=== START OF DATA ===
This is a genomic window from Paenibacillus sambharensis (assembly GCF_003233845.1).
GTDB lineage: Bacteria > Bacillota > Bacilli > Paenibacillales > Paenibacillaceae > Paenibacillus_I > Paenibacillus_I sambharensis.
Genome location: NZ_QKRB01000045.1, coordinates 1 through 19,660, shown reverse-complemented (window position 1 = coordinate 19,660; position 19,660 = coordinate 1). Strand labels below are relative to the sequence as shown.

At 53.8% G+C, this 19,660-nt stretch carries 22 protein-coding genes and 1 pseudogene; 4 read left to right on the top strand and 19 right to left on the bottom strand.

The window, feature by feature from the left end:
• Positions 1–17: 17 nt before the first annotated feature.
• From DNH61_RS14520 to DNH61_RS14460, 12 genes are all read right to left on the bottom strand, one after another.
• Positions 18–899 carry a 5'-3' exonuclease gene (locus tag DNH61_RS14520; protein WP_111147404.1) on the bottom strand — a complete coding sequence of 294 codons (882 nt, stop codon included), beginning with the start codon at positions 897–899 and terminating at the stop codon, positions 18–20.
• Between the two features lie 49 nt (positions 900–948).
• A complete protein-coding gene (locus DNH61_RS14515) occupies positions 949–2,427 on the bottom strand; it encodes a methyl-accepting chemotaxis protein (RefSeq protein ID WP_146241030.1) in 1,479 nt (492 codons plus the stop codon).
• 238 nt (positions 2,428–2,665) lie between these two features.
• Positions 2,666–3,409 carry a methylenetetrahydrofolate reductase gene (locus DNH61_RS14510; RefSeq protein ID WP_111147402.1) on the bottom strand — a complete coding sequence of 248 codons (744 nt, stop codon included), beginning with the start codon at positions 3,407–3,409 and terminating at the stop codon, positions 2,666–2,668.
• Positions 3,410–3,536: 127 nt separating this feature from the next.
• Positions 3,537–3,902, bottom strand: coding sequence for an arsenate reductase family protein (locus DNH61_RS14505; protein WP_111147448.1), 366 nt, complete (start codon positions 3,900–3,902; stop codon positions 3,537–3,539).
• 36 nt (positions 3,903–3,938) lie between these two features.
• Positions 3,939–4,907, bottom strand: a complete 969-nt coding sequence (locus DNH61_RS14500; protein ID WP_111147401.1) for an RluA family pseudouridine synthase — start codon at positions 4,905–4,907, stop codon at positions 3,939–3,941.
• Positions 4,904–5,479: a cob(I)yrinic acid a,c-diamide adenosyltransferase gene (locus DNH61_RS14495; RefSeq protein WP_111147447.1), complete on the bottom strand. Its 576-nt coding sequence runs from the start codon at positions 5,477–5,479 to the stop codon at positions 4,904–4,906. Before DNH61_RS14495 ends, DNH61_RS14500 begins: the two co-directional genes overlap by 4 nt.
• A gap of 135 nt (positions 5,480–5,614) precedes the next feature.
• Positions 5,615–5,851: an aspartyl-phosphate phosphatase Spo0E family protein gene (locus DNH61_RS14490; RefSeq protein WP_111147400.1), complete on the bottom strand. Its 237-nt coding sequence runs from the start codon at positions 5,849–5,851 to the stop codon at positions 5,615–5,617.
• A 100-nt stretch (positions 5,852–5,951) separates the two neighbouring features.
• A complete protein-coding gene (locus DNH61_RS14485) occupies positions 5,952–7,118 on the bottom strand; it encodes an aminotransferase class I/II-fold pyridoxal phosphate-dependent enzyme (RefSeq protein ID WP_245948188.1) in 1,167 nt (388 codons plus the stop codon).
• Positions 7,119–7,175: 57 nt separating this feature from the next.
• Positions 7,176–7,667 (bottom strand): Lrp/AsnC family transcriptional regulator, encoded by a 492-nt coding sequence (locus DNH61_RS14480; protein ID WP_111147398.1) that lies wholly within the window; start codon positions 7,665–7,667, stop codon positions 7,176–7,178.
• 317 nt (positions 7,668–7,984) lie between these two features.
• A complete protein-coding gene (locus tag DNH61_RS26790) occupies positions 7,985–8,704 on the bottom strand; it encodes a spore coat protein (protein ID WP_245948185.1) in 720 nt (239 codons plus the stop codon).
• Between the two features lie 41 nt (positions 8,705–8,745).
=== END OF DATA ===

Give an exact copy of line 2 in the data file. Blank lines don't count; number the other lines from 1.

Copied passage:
GTDB lineage: Bacteria > Bacillota > Bacilli > Paenibacillales > Paenibacillaceae > Paenibacillus_I > Paenibacillus_I sambharensis.